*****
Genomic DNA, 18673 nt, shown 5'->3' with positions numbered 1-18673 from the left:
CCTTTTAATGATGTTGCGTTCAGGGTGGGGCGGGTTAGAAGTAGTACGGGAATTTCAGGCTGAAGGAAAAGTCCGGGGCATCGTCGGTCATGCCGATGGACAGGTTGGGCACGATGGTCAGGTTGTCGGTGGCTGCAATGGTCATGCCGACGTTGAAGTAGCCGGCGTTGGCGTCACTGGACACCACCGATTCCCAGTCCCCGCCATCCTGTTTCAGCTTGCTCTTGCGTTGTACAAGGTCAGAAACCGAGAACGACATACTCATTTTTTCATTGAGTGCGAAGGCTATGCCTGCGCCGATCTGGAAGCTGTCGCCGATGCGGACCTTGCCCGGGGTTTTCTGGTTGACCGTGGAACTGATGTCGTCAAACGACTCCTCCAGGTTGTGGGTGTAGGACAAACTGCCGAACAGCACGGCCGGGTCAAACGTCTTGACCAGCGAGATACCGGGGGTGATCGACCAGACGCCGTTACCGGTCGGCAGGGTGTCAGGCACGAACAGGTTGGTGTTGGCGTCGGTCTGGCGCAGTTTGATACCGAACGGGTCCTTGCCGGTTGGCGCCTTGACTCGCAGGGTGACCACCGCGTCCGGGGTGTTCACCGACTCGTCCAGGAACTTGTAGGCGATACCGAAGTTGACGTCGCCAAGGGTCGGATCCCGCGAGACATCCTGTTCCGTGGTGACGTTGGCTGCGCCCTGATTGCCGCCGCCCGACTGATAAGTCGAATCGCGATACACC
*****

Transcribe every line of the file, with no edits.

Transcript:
Genomic DNA, 18673 nt, shown 5'->3' with positions numbered 1-18673 from the left:
CCTTTTAATGATGTTGCGTTCAGGGTGGGGCGGGTTAGAAGTAGTACGGGAATTTCAGGCTGAAGGAAAAGTCCGGGGCATCGTCGGTCATGCCGATGGACAGGTTGGGCACGATGGTCAGGTTGTCGGTGGCTGCAATGGTCATGCCGACGTTGAAGTAGCCGGCGTTGGCGTCACTGGACACCACCGATTCCCAGTCCCCGCCATCCTGTTTCAGCTTGCTCTTGCGTTGTACAAGGTCAGAAACCGAGAACGACATACTCATTTTTTCATTGAGTGCGAAGGCTATGCCTGCGCCGATCTGGAAGCTGTCGCCGATGCGGACCTTGCCCGGGGTTTTCTGGTTGACCGTGGAACTGATGTCGTCAAACGACTCCTCCAGGTTGTGGGTGTAGGACAAACTGCCGAACAGCACGGCCGGGTCAAACGTCTTGACCAGCGAGATACCGGGGGTGATCGACCAGACGCCGTTACCGGTCGGCAGGGTGTCAGGCACGAACAGGTTGGTGTTGGCGTCGGTCTGGCGCAGTTTGATACCGAACGGGTCCTTGCCGGTTGGCGCCTTGACTCGCAGGGTGACCACCGCGTCCGGGGTGTTCACCGACTCGTCCAGGAACTTGTAGGCGATACCGAAGTTGACGTCGCCAAGGGTCGGATCCCGCGAGACATCCTGTTCCGTGGTGACGTTGGCTGCGCCCTGATTGCCGCCGCCCGACTGATAAGTCGAATCGCGATACACC